Police in the United States are now using ‘Stingrays’ to track phones. The Stingray is an IMSI catcher (International Mobile Subscriber Identity) manufactured by the Harris Corporation. The way it works is that it gathers signals from nearby cell phones to pinpoint a suspect’s location. These cell phone tower simulators, or IMSI catchers, were designed so that neither the cell phone’s user nor carriers can detect their utilization.
In order to understand the Stingray better, we need to understand how a cell phone finds a signal tower. Put simply, cell phones typically look for the strongest, and therefore usually closest, tower that is broadcasting a cell signal to link into the network in order to send or receive phone calls, SMS, MMS, or internet data.
The Stingray device, once activated, mimics a cell tower, providing the best signal in the area which tricks cell phones to register with it. (NOTE: The phones are not required to be on a call or using internet or even sending or receiving any kind of messaging.) The cellular phone then transmits its phone number and unique electronic serial numbers (ESN, IMEI and IMSI) to the Stingray. This allows the phone to be tracked.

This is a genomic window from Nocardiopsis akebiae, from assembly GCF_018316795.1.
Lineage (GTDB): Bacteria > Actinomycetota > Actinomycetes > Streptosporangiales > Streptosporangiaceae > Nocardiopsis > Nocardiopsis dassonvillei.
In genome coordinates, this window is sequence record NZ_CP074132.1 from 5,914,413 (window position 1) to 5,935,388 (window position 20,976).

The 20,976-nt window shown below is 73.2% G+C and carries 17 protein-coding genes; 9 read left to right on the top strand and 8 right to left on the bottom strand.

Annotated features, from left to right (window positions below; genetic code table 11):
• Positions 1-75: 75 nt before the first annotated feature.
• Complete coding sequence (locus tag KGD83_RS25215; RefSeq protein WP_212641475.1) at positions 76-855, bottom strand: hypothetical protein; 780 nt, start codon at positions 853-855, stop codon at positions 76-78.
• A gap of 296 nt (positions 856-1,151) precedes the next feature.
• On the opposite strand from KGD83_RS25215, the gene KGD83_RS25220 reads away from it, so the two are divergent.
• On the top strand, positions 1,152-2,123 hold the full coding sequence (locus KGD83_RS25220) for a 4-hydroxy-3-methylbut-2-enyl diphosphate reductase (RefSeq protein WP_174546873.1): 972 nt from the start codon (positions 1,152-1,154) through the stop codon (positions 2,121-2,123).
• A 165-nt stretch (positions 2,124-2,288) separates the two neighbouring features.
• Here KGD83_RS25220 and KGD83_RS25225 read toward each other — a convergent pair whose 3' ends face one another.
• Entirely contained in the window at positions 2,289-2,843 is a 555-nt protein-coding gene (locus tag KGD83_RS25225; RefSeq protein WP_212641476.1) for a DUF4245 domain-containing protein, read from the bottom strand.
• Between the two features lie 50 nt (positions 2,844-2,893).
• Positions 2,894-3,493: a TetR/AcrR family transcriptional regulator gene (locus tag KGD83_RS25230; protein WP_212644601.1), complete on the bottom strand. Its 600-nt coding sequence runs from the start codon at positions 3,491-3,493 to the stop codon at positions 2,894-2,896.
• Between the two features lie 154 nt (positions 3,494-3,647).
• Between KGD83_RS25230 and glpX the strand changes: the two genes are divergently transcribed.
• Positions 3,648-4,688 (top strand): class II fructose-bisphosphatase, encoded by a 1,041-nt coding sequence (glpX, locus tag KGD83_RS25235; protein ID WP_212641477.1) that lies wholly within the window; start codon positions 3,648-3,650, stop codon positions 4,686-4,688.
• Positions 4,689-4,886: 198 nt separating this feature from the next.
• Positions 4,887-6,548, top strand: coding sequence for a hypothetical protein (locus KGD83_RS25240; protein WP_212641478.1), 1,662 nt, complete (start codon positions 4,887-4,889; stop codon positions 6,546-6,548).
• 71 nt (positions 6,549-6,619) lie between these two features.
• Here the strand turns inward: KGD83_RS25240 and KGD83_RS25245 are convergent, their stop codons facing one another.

Using a Stingray, the police can do the following, and more:
- Extract saved data, such as International Mobile Subscriber Identity & Electronic Serial Number: This is accomplished by downloading the IMSI, ESN, or different characteristic information from every one of the devices connected to the Stingray. In doing this, the IMSI, ESN or equivalent identifier is not obtained from the cellular provider, but rather, the Stingray downloads this information directly from the device’s transmitted radio waves.
- Write cellular protocol metadata to internal storage
- Force a cell phone to increase its signal rate (which allows the police to hear your calls live): Cellular telephones, radio transmitters and receivers all have a very similar link, however, the cell phone solely communicates with a ‘repeater’ within a nearby cell tower installation. At that installation, the devices absorb all cell calls in its geographical region and repeat them through different cell tower installations onward to their destination mobile device (either by radio or land line wires). Radio is used, additionally, to transmit a caller’s voice/data back to the receiver’s cell device. The two way phone communication exists via these interconnections.
- Force extra radio signals to be transmitted
- Real time tracking and location of the device: A Stingray is used to track a phone or different, compatible cellular device even when the device isn’t engaged in an activity or accessing information services.
- Flood the cell phone with data, using a Denial of Service attack (DoS): The Federal Bureau of Investigation has claimed that when used to identify, locate, or track a cellular device, the Stingray doesn’t collect communication content or forward it to the service carrier. Instead, the device causes disruptions in communication. Beneath this state of affairs, any attempt by the cellular device user to make a call or access information services can fail while the Stingray is conducting its data mining.